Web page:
Posted by Curt on 2 November, 2008 at 10:03 am. 59 comments already!


According to this chart there are 20+ States that have a coal industry:


Including Virginia, Ohio, Pennsylvania, Colorado, and Indiana.

The coal industry as a whole has been worried about the downturn in new coal plants:

Others call the growing resistance to coal power worrying.

“It is a crisis for us because what we are not really focusing on is: Where is the electricity we need for the next 50 years going to come from?” said Gregory Boyce, chairman of Peabody Energy, at a “clean tech” conference recently in Palm Springs, Calif. “We view it as short-term and very unfortunate because we need to continue to build these new coal plants that are at least 15 to 20 percent more carbon-efficient than the plants they replace while we continue to work on technologies for the next generation of plants that are carbon-capture ready or that capture carbon and store it.”

With US energy demand growing about 1.2 percent a year, big utilities must get energy from somewhere.


Some in the power industry also say gas-fired turbines are less reliable when used for “base load” power the turbines that spin day and night and not just for peak loads.

“There’s a serious crunch with respect to having enough generating capacity coming in the next 10 years,” says Rick Sergel, chief executive officer of North American Electric Reliability Corp., which serves the federal government as chief overseer of the US electric grid. “If coal doesn’t play its role, it’s going to be a major issue.”


“If they don’t start building coal plants, it’s going to be an economic prosperity problem for the country,” says Richard Storm, CEO of Storm Technologies, an Albemarle, N.C., company that specializes in optimizing coal-fired power plants. “We need coal. Coal is a national treasure.”

and now they have even more reason to be worried: (h/t Gateway Pundit)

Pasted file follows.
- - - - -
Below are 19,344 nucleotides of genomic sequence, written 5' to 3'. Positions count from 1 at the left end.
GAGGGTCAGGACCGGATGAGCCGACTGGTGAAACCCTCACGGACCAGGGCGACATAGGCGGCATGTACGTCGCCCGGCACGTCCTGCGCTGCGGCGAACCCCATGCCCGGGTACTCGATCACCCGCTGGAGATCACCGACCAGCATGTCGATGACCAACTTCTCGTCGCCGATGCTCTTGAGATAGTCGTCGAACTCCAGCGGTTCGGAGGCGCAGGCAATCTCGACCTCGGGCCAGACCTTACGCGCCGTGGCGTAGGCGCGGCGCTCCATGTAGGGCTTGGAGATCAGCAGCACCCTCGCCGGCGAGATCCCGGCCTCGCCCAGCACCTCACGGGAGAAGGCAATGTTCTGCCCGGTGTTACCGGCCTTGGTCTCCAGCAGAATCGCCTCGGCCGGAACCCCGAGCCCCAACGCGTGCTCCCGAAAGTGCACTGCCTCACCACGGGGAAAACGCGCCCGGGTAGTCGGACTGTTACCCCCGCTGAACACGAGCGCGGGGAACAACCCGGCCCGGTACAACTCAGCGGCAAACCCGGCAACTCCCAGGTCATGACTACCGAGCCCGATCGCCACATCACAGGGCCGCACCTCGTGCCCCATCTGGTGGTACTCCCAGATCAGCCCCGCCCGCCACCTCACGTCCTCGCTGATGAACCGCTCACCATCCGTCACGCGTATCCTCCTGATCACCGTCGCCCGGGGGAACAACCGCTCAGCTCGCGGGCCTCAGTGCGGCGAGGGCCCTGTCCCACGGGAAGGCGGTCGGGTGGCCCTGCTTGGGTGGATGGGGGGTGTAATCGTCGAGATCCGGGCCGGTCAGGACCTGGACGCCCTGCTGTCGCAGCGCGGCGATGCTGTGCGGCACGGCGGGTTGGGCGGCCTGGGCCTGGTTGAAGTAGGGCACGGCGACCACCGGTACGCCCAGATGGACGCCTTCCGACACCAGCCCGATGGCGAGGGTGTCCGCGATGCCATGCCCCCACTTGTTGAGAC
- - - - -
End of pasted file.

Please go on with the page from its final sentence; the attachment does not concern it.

The transcript of the interview:

Let me sort of describe my overall policy.

What I’ve said is that we would put a cap and trade system in place that is as aggressive, if not more aggressive, than anybody else’s out there.

I was the first to call for a 100% auction on the cap and trade system, which means that every unit of carbon or greenhouse gases emitted would be charged to the polluter. That will create a market in which whatever technologies are out there that are being presented, whatever power plants that are being built, that they would have to meet the rigors of that market and the ratcheted down caps that are being placed, imposed every year.

So if somebody wants to build a coal-powered plant, they can; it’s just that it will bankrupt them because they’re going to be charged a huge sum for all that greenhouse gas that’s being emitted.

That will also generate billions of dollars that we can invest in solar, wind, biodiesel and other alternative energy approaches.

The only thing I’ve said with respect to coal, I haven’t been some coal booster. What I have said is that for us to take coal off the table as a ideological matter as opposed to saying if technology allows us to use coal in a clean way, we should pursue it.

So if somebody wants to build a coal-powered plant, they can.

It’s just that it will bankrupt them.”